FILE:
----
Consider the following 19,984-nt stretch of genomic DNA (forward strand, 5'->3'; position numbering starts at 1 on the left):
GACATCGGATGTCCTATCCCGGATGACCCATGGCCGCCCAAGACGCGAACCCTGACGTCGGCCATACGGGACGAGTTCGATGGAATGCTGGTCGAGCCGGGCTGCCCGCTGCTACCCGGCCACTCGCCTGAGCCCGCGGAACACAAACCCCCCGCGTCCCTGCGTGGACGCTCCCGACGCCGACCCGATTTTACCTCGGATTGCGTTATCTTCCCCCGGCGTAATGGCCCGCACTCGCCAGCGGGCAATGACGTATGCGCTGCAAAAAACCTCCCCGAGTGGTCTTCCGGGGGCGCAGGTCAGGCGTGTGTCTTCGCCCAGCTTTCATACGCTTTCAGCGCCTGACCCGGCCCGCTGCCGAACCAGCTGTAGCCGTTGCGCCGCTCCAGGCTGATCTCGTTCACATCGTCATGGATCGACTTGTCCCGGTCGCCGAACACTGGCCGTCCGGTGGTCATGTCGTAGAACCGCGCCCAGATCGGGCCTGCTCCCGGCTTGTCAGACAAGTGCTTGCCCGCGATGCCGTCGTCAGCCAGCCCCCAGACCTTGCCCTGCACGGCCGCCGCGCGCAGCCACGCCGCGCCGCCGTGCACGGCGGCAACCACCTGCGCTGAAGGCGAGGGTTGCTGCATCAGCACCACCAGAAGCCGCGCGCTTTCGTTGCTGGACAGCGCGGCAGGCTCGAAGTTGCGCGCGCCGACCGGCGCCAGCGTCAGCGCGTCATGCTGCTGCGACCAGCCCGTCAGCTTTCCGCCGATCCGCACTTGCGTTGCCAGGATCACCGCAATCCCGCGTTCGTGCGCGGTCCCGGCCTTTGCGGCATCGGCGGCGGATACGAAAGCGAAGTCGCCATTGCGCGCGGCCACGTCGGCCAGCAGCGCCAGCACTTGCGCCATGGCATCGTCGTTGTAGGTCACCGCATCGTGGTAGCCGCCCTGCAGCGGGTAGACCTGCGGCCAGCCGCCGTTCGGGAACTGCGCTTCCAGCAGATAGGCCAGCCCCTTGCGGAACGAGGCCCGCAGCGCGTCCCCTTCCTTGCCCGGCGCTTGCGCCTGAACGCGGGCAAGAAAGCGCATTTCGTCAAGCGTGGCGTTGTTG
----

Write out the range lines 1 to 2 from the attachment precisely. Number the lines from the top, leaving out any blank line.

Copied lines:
Consider the following 19,984-nt stretch of genomic DNA (forward strand, 5'->3'; position numbering starts at 1 on the left):
GACATCGGATGTCCTATCCCGGATGACCCATGGCCGCCCAAGACGCGAACCCTGACGTCGGCCATACGGGACGAGTTCGATGGAATGCTGGTCGAGCCGGGCTGCCCGCTGCTACCCGGCCACTCGCCTGAGCCCGCGGAACACAAACCCCCCGCGTCCCTGCGTGGACGCTCCCGACGCCGACCCGATTTTACCTCGGATTGCGTTATCTTCCCCCGGCGTAATGGCCCGCACTCGCCAGCGGGCAATGACGTATGCGCTGCAAAAAACCTCCCCGAGTGGTCTTCCGGGGGCGCAGGTCAGGCGTGTGTCTTCGCCCAGCTTTCATACGCTTTCAGCGCCTGACCCGGCCCGCTGCCGAACCAGCTGTAGCCGTTGCGCCGCTCCAGGCTGATCTCGTTCACATCGTCATGGATCGACTTGTCCCGGTCGCCGAACACTGGCCGTCCGGTGGTCATGTCGTAGAACCGCGCCCAGATCGGGCCTGCTCCCGGCTTGTCAGACAAGTGCTTGCCCGCGATGCCGTCGTCAGCCAGCCCCCAGACCTTGCCCTGCACGGCCGCCGCGCGCAGCCACGCCGCGCCGCCGTGCACGGCGGCAACCACCTGCGCTGAAGGCGAGGGTTGCTGCATCAGCACCACCAGAAGCCGCGCGCTTTCGTTGCTGGACAGCGCGGCAGGCTCGAAGTTGCGCGCGCCGACCGGCGCCAGCGTCAGCGCGTCATGCTGCTGCGACCAGCCCGTCAGCTTTCCGCCGATCCGCACTTGCGTTGCCAGGATCACCGCAATCCCGCGTTCGTGCGCGGTCCCGGCCTTTGCGGCATCGGCGGCGGATACGAAAGCGAAGTCGCCATTGCGCGCGGCCACGTCGGCCAGCAGCGCCAGCACTTGCGCCATGGCATCGTCGTTGTAGGTCACCGCATCGTGGTAGCCGCCCTGCAGCGGGTAGACCTGCGGCCAGCCGCCGTTCGGGAACTGCGCTTCCAGCAGATAGGCCAGCCCCTTGCGGAACGAGGCCCGCAGCGCGTCCCCTTCCTTGCCCGGCGCTTGCGCCTGAACGCGGGCAAGAAAGCGCATTTCGTCAAGCGTGGCGTTGTTG